Broward Divorce Lawyers Enforce Child Support & Alimony With Jail Time

The purpose of civil contempt is to obtain compliance with a child support, alimony or general court order and can only be used when the contemnor has the ability to comply.
First, your divorce lawyer in Fort Lauderdale must have the court determine whether the defaulting party has willfully violated the court order. Next, the court must determine the appropriate remedial measure. If the Florida marital and family law judge orders that the contemnor is to be jailed, the court must make a specific finding that he or she has the present ability to pay the purge.

In Aburos v Aburos, the former husband appealed an order finding him in indirect civil contempt and requiring him to be incarcerated which was entered by Miami divorce court Judge Amy Steele Donner for failing to pay the former wife alimony and child support pursuant to the Final Judgment of Dissolution of Marriage. Specifically, the former wife asked the trial court to find the former husband in contempt of court for his failure to pay $1,700 per month for permanent periodic alimony and $1,693 per month in child support.

At the hearing, the former husband alleged that he has $52 in his bank account and a car worth $1,350. He also testified that he earned $2,160 per month working in his sister’s retail store and lived in his sister’s apartment. It was also revealed that while the former husband had access to the store’s bank account which contained $25,000 and a signature stamp used to pay normal business operating expenses, he was not authorized to issue checks or withdraw funds for his personal use.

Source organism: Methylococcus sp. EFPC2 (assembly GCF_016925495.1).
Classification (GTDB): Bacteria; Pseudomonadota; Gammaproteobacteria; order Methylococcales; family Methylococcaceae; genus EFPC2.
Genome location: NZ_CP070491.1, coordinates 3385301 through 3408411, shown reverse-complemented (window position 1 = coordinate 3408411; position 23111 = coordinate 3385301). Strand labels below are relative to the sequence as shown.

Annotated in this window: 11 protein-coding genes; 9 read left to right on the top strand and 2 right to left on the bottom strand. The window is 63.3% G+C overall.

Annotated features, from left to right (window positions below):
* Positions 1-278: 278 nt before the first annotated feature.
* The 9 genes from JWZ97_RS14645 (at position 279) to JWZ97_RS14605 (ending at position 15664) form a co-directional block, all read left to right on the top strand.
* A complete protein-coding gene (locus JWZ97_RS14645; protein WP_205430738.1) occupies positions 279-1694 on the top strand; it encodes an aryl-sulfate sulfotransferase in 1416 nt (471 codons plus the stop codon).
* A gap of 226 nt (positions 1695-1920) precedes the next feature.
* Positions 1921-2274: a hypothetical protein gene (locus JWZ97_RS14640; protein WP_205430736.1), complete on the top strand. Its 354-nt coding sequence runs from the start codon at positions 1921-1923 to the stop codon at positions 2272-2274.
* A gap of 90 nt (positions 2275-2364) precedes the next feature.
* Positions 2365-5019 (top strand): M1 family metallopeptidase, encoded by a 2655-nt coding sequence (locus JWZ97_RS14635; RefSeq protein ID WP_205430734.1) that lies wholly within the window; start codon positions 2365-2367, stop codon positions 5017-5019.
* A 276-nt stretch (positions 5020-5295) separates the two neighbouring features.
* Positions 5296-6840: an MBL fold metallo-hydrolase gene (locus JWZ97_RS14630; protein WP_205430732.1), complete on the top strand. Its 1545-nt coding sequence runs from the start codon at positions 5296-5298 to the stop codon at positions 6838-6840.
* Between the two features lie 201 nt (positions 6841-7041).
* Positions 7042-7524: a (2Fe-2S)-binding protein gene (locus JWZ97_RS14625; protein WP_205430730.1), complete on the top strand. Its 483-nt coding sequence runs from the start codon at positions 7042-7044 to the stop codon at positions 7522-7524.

In reversing the decision of the trial court, the Third District Court of Appeal found that the former husband did not have the present ability to pay the $25,000 purge. The court reasoned that the former husband’s ability to pay was based upon his access to his sister’s bank account and his sister’s present ability to pay the purge. The court further stated that the trial court erred in relying upon the good fortune and resources of the former husband’s family member since the former husband was not permitted to legally use his sister’s bank account for his own personal purposes.